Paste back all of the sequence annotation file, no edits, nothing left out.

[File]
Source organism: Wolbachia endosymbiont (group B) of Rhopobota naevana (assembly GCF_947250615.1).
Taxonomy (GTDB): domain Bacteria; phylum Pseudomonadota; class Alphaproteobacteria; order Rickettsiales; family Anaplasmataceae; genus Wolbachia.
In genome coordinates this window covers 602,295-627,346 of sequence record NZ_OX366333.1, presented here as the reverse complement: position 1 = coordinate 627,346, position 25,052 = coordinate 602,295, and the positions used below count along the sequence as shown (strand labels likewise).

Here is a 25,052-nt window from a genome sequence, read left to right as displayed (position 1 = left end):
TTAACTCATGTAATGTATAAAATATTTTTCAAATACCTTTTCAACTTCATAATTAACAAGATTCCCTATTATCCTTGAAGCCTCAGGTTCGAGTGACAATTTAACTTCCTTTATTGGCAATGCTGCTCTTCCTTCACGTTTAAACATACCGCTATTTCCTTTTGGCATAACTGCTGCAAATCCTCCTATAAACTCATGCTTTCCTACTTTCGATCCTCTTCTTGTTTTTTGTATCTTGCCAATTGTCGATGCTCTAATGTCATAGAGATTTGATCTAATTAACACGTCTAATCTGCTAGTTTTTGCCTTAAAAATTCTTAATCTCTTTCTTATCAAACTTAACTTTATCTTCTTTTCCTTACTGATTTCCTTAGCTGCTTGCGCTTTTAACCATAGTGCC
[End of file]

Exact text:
Source organism: Wolbachia endosymbiont (group B) of Rhopobota naevana (assembly GCF_947250615.1).
Taxonomy (GTDB): domain Bacteria; phylum Pseudomonadota; class Alphaproteobacteria; order Rickettsiales; family Anaplasmataceae; genus Wolbachia.
In genome coordinates this window covers 602,295-627,346 of sequence record NZ_OX366333.1, presented here as the reverse complement: position 1 = coordinate 627,346, position 25,052 = coordinate 602,295, and the positions used below count along the sequence as shown (strand labels likewise).

Here is a 25,052-nt window from a genome sequence, read left to right as displayed (position 1 = left end):
TTAACTCATGTAATGTATAAAATATTTTTCAAATACCTTTTCAACTTCATAATTAACAAGATTCCCTATTATCCTTGAAGCCTCAGGTTCGAGTGACAATTTAACTTCCTTTATTGGCAATGCTGCTCTTCCTTCACGTTTAAACATACCGCTATTTCCTTTTGGCATAACTGCTGCAAATCCTCCTATAAACTCATGCTTTCCTACTTTCGATCCTCTTCTTGTTTTTTGTATCTTGCCAATTGTCGATGCTCTAATGTCATAGAGATTTGATCTAATTAACACGTCTAATCTGCTAGTTTTTGCCTTAAAAATTCTTAATCTCTTTCTTATCAAACTTAACTTTATCTTCTTTTCCTTACTGATTTCCTTAGCTGCTTGCGCTTTTAACCATAGTGCC